I dropped Lainie off at her dad’s but I sure was sorry to have to do it. I had my suspicions all along that she might not last out at my place, working for me, but I hoped she would settle in. At least then she’d be away from her dad. I knew the man wasn’t all there in some ways. He hadn’t been right since he came back off active duty. PTSD or something I think. It didn’t take him long to start in on the booze. After his wife died, there was only Lainie to take care of him. I think he resented it. That he needed to be taken care of. It can be hard for a proud man to need help from anyone. And his daughter – what made it worse was that Harry told me a long time ago that he didn’t believe Lainie was his.
“She’s brunette, for god’s sake. And grey eyes? Where’d that come from?”
I looked at the red haired man in front of me and shook my head.
“All kinds of genes in a person’s family, Harry.”
“Wish I’d asked Jenna before she died about it. Too worried about her dyin’ to ask though.”
I nodded and we finished our beers. Harry called for more, and we spent the rest of that night in the bar drinking and commiserating with each other. I was a good twenty years younger than Harry. I’d met him when I started to go into the bar when I turned twenty one. He was sort of a father figure I suppose. My own dad walked out one night when I was eight years old, to get cigarettes. He never came back. Mom refused to talk about him when he was gone. I grew up thinking I’d done something to make my dad leave me and Mom.
It wasn’t until I talked to Harry on one of the first nights we drank together that Harry suggested maybe I’d had nothing to do with the desertion.
“Some men just can’t take responsibility, Bert. Some men have to walk away. Me, I never did, even when I thought my kid wasn’t mine. I stayed. Watched Jenna die. Hated that.”
I went home that night, glad that I didn’t have any personal encumbrances, neither child nor spouse. Who needed that heartache?
Harry stopped going to the bars soon after that. He’d got mugged walking home one night and that sort of scared him, I think. Me, I wasn’t much of a drinker anyways, and one DWI was enough. I got off with a fine that I really couldn’t afford, and a tow fee for my old truck. Learned my lesson.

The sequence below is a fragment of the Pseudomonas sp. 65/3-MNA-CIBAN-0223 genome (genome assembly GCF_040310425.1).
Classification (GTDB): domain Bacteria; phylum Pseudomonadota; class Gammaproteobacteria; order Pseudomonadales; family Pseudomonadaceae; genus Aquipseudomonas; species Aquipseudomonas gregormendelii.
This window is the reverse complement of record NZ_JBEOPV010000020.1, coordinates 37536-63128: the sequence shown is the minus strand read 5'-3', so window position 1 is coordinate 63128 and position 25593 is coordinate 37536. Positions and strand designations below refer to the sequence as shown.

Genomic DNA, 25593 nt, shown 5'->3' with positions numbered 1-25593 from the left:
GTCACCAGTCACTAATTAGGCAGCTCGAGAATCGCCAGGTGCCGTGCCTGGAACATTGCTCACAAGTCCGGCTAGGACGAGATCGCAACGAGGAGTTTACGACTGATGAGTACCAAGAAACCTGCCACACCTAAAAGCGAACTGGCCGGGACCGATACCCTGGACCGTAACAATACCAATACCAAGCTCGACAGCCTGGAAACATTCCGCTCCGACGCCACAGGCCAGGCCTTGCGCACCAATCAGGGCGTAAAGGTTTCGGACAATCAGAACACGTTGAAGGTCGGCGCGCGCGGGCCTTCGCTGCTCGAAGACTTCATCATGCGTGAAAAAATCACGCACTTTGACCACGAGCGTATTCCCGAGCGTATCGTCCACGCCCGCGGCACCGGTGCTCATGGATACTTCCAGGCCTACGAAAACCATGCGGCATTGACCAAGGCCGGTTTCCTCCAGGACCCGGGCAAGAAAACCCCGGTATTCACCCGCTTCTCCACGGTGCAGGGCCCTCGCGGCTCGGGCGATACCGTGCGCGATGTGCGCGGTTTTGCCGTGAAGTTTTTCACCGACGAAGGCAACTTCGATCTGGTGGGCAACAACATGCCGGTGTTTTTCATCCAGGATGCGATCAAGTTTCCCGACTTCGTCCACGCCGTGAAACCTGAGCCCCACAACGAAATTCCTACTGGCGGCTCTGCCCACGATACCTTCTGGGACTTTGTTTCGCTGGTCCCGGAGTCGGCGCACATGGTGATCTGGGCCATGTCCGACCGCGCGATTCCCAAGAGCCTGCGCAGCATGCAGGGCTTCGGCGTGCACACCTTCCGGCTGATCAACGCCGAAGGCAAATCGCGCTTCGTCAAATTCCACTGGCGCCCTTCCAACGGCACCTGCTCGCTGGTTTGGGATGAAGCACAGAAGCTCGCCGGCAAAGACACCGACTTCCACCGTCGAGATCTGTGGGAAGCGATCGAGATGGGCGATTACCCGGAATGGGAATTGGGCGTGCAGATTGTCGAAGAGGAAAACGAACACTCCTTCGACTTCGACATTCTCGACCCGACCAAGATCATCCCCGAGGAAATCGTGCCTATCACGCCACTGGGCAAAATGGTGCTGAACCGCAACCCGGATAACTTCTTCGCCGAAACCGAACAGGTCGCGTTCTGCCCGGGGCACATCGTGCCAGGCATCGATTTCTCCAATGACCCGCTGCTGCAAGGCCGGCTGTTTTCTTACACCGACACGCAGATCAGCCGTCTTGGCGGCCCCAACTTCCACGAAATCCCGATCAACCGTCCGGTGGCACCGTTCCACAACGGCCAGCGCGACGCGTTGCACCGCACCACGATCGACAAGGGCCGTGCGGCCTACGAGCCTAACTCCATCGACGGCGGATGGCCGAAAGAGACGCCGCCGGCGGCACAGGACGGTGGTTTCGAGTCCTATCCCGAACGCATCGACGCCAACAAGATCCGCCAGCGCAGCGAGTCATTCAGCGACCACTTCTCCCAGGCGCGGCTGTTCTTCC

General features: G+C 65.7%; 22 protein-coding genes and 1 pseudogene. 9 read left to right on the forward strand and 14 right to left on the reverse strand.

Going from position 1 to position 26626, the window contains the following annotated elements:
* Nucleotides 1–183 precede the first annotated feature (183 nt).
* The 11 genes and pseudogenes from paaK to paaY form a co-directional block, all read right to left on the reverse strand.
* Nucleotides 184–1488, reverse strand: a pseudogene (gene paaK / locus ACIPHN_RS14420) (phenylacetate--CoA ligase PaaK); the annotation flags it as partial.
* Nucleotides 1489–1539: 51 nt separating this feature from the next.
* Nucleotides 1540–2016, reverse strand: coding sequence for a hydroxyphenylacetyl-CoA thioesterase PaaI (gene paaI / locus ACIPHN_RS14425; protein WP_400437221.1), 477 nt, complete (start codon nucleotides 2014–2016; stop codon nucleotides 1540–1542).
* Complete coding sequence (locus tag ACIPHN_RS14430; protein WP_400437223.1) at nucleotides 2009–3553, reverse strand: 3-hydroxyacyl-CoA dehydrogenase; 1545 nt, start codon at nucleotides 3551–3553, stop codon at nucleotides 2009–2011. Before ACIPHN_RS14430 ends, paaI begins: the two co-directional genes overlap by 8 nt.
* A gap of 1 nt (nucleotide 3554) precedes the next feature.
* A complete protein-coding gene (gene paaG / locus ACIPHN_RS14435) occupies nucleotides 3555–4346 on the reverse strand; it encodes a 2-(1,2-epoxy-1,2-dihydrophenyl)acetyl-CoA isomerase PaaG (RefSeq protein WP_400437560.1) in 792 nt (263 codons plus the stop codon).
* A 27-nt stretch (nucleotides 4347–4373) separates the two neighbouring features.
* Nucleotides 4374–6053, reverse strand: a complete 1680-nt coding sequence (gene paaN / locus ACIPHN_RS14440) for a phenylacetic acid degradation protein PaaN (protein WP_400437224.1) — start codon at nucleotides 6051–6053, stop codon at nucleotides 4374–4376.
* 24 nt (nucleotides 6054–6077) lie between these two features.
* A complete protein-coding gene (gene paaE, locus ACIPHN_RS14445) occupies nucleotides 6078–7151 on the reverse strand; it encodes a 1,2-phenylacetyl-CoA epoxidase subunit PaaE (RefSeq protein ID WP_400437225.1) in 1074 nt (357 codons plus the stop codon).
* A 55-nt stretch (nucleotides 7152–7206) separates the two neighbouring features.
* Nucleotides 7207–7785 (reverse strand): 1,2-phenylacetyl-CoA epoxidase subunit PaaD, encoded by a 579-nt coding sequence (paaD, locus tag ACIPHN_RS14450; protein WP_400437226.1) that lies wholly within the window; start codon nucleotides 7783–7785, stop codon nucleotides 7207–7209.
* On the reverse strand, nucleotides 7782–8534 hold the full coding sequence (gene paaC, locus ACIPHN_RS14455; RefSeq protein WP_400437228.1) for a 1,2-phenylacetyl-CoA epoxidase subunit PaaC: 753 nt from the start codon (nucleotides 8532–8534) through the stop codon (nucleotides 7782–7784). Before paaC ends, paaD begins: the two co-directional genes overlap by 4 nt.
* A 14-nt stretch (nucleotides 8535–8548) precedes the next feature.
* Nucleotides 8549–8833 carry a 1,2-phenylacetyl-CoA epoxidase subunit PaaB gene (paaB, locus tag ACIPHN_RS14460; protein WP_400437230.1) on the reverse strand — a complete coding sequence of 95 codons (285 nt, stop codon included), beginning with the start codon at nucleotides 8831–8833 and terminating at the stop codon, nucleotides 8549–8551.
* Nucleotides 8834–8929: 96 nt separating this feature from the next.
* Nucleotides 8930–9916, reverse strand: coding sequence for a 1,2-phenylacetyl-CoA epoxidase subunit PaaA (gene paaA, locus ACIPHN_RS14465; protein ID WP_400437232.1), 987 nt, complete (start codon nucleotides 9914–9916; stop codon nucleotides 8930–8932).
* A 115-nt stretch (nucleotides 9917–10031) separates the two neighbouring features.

When Lainie stopped me on the street outside Mayer’s one day, and asked if I had need of a housekeeper, I said, “Sure do.” It was more because I felt sorry for the kid, than requiring help. She was all ready three days later, when I pulled up at their house, and Harry opened the door. He nodded to me and said, “She won’t last. Too incompetent. Too childish.”
I ignored what he said, and turned to Lainie who stood with her head down, and her face hidden. I wondered if she were trying not to cry. Poor kid.
“Let’s get the truck loaded with your things, Lainie,” I said, picking up her backpack and her old brown suitcase. She had a big paper bag too, which she carried out to the truck. Harry followed us, and he said a gruff, “Good bye. I bet I see you within days, girl.”
Lainie’s shoulders drooped. I said to her, “Lainie, hop in. We’ll stop at the food store for some supplies before I take you home.”
I drove down the street and turned onto Main. The Red and White foodstore was crowded with shoppers. They were offering a big sale for the fourth of July celebrations that were coming in a couple of days. I let Lainie shop mostly. She seemed to know what foods we’d need. She chattered away to me, and I noticed how she was different when her dad wasn’t around.
We headed back to my place, then, and hauled the stuff into the cabin. She carried her fair share, and I was surprised to see how strong the kid was. She was so thin and waif like.
It took three tries to write this chapter. Everything I wrote before was too predictable and not in the least interesting. I decided to go back and explore the other characters a little – Bert and Lainie’s father, Harry.
I do not know what the next chapter will bring.